Updated: Oct 30, 2022
Ronnie Scott’s, the name of London’s hottest Jazz club, an epicentre of the London music scene, but also, the name of a person!? Who would have known! Well… a fair few of that generation got to meet the guy, but as time moves on, stories are left untold. The Filmmaker Oliver Murray felt it necessary to preserve Scott’s legacy as a person rather than a venue, and made this heart-warming documentary about a man with a dream.
We'll be screening 'Ronnie's' on October 12th at Melkweg, Amsterdam. Tickets are for sale here !
"If you’re into music, you fail as a Londoner for not going there" -Oliver Murray
Words by the director of ‘Ronnie’s’ Oliver Murray, who talks about his time as a young filmmaker in London running around the streets of Soho and passing the club almost every day. The image of it became biennial, but there was still this strong internal question of who Ronnie was. So, when a producer pitched him the idea of making a documentary focusing on the man behind it all, he simply could not refuse.
From a working-class background, Scott’s love of music and a trip to New York, built up the desire to take an old workers café in the heart of a then dingy Soho and turn it into the coolest club on Earth. Hearing from close friends, partners, and regulars at Ronnie's, with anecdotes about London gangsters, footage of 1960’s London, and recordings of Jimi Hendrix, Murray creates an enjoyable, educational, and enlightening experience that delves into the many lives of Ronnie Scott.
The documentary tells the story of Jazz from a perspective you could only do through a character like Ronnie. Someone whose passion emanated to physical a space, and brought together icons of music from all over the globe, and made Ronnie’s, a bucket-list place to play, to this day. Not only did Ronnie give everything to music, music gave everything to him, and the film doesn’t shy away from the tragic emotional and physical challenges that came into Scott’s life and how music acted as his medicine.
In conversation with Murray, I was able to get a deeper insight into the making of the documentary, what challenges there were and what messages were vital to get across.
The documentary is shot using archival footage with voice overs. Asking what compelled him to make the film in this way Murray states, "it didn’t make sense to do it any other way". It’s a very personal story, and having voices of people talking about "back in the day" and then cutting to them in the present, makes it a less immersive experience for the audience, and takes them out of Ronnie’s world. However, the dedication that came with this decision was fundamental, as although there was knowledge the footage existed, finding it was another matter.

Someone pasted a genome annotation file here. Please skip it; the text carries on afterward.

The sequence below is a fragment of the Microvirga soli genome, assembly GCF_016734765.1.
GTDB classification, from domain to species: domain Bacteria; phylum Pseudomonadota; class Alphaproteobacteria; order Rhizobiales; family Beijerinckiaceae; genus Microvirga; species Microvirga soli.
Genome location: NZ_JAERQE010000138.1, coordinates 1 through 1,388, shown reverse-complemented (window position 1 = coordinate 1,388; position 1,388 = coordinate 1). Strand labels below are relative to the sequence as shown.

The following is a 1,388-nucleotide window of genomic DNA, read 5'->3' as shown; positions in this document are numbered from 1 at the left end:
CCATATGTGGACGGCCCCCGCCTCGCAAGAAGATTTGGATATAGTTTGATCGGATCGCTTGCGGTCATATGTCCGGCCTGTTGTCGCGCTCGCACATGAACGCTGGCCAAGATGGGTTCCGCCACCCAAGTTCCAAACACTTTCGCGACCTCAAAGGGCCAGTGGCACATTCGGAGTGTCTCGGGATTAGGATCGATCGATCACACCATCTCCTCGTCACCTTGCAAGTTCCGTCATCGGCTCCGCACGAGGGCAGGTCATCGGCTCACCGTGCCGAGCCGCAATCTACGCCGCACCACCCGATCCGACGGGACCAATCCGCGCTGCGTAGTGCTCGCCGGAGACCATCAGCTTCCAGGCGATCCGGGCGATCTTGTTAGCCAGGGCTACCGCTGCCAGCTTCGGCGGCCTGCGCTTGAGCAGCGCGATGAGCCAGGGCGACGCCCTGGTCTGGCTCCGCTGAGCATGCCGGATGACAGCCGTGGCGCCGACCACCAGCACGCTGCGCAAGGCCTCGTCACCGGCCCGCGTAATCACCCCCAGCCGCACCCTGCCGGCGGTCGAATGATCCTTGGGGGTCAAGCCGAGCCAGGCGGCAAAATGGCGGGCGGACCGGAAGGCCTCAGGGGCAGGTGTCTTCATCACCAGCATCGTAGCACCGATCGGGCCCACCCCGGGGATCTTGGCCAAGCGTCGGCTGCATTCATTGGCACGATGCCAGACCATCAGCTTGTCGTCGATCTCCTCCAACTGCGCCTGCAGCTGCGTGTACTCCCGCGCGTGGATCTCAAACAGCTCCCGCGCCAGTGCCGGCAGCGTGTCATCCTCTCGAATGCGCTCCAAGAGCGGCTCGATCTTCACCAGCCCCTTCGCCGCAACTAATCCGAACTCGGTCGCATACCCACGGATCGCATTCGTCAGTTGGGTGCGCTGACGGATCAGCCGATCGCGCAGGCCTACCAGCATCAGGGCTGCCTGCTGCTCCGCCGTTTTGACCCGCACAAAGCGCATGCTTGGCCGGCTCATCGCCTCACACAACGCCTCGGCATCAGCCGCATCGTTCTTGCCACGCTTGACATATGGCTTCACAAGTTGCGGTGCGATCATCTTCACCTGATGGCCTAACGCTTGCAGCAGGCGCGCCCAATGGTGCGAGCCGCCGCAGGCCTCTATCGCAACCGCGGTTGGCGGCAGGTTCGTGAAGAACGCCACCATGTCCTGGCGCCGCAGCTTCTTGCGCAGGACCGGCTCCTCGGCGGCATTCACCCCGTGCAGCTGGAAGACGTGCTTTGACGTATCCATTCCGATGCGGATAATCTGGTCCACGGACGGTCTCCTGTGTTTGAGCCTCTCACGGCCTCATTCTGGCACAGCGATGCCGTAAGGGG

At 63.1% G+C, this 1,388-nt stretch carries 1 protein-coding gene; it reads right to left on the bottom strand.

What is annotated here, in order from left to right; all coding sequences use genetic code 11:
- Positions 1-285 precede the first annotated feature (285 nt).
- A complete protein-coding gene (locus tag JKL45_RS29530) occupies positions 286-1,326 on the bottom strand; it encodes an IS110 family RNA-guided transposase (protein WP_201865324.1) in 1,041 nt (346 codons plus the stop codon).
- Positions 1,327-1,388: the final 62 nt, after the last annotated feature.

Murray compares the experience of finding archival material for Ronnie’s, with another documentary he made about the Rolling Stones. "With the Stones, people know that every few years this footage is going to be used in either a documentary or films, etc. So, it’s looked after and organised". Finding footage for Ronnie's was another experience, "because it's Jazz, people don’t care as much, and it climbs higher and higher up the shelf".
He describes a visit to the BBC archive, one of the biggest and oldest archives in the world, and how he took a punt at this disk labeled "Jazz musician". - A simple title for a reel that ended up having footage of “Miles-fucking-Davis playing at Ronnie Scott’s”.
One thing Murray wanted to do through this documentary was take away the ideas about the "exclusivity" of Jazz. Talking about the marketing of the film he states, "it was a very difficult procedure as Jazz is one of those things you love, or you hate. People have this perception of it being inaccessible, however this is the completely wrong way to look at it". If you see the artist that played at Ronnie’s; Nina Simone, Jimi Hendrix, Van Morrison (to name a few), these are not Jazz artists. They’re musicians that want to play at Ronnie's because it is a home for music lovers, not a prestigious cocktail-drinking, nose-snubbing bar. It’s in the heart of Soho, run by working-class East-end guys!
Surprisingly what might have helped this message come across was the fact the film was released in the midst of the pandemic. It added another element of collectiveness to the film, as people affiliated Ronnie's to their equivalent. And the melancholia of not being able to go to these places, was replaced by a cherishing of their existence.
All in all, this documentary, is a love letter to Jazz, a lesson in the appreciation of music and clubs, and proof of the need for people with dreams.
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